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Title: A burden of rare variants in BMPR2 and KCNK3 contributes to a risk of familial pulmonary arterial hypertension
Authors: Higasa, Koichiro
Ogawa, Aiko
Terao, Chikashi
Shimizu, Masakazu
Kosugi, Shinji  kyouindb  KAKEN_id  orcid (unconfirmed)
Yamada, Ryo  kyouindb  KAKEN_id  orcid (unconfirmed)
Date, Hiroshi  kyouindb  KAKEN_id
Matsubara, Hiromi
Matsuda, Fumihiko
Author's alias: 日笠, 幸一郎
寺尾, 知可史
小杉, 眞司
山田, 亮
伊達, 洋至
松田, 文彦
Keywords: Clinical genetic testing
Gene-based association study
Next generation sequencing
Pulmonary arterial hypertension
Issue Date: 7-Apr-2017
Publisher: BioMed Central Ltd.
Journal title: BMC Pulmonary Medicine
Volume: 17
Thesis number: 57
Abstract: Background: Pulmonary arterial hypertension (PAH) is a severe lung disease with only few effective treatments available. Familial cases of PAH are usually recognized as an autosomal dominant disease, but incomplete penetrance of the disease makes it difficult to identify pathogenic variants in accordance with a Mendelian pattern of inheritance. Methods: To elucidate the complex genetic basis of PAH, we obtained whole exome- or genome-sequencing data of 17 subjects from 9 families with heritable PAH and applied gene-based association analysis with 9 index patients and 300 PAH-free controls. Results: A burden of rare variants in BMPR2 significantly contributed to the risk of the disease (p=6.0×10-8). Eight of nine families carried four previously reported single nucleotide variants and four novel insertion/deletion variants in the gene. One of the novel variants was a large 6.5 kilobase-deletion. In the remaining one family, the patient carried a pathogenic variant in a member of potassium channels, KCNK3, which was the first replicative finding of channelopathy in an Asian population. Conclusions: The variety of rare pathogenic variants suggests that gene-based association analysis using genome-wide sequencing data from increased number of samples is essential to tracing the genetic heterogeneity and developing an appropriate panel for genetic testing.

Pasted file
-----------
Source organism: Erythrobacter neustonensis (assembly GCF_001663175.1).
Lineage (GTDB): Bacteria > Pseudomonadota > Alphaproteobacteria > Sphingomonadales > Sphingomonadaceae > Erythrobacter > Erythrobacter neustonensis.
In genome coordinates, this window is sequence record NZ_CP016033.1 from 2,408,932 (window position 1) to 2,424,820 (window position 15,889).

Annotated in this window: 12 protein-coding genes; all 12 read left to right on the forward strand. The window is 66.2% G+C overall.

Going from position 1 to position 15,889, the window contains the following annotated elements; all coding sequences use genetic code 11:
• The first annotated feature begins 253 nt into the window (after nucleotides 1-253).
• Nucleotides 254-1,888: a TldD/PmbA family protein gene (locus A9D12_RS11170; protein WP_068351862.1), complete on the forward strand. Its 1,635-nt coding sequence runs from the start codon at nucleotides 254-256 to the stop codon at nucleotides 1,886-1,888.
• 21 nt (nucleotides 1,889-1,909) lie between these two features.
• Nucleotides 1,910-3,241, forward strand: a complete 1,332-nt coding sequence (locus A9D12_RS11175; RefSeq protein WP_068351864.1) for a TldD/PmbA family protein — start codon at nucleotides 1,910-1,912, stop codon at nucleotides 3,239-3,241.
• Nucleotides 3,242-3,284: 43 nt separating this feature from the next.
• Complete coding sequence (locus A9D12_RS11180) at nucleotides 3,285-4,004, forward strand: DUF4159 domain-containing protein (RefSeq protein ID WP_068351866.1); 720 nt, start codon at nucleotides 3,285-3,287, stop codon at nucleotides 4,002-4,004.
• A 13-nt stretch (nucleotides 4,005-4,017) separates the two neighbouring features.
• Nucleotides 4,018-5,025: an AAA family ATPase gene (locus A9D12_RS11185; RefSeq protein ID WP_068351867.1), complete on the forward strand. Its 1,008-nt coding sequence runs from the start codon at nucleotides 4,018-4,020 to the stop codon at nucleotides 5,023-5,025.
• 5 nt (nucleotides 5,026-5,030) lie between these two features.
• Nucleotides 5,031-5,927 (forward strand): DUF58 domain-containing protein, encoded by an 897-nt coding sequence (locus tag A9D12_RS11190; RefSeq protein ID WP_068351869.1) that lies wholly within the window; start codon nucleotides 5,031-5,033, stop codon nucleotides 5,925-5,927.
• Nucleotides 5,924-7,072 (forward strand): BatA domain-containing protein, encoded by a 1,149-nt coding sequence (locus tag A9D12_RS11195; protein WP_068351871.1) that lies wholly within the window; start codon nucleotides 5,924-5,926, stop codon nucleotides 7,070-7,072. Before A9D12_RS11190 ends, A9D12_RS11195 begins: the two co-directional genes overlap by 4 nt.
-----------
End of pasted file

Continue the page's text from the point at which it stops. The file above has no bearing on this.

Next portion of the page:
Rights: © The Author(s). 2017 This article is distributed under the terms of the Creative Commons Attribution 4.0 International License (, which permits unrestricted use, distribution, and reproduction in any medium, provided you give appropriate credit to the original author(s) and the source, provide a link to the Creative Commons license, and indicate if changes were made.
DOI(Published Version): 10.1186/s12890-017-0400-z
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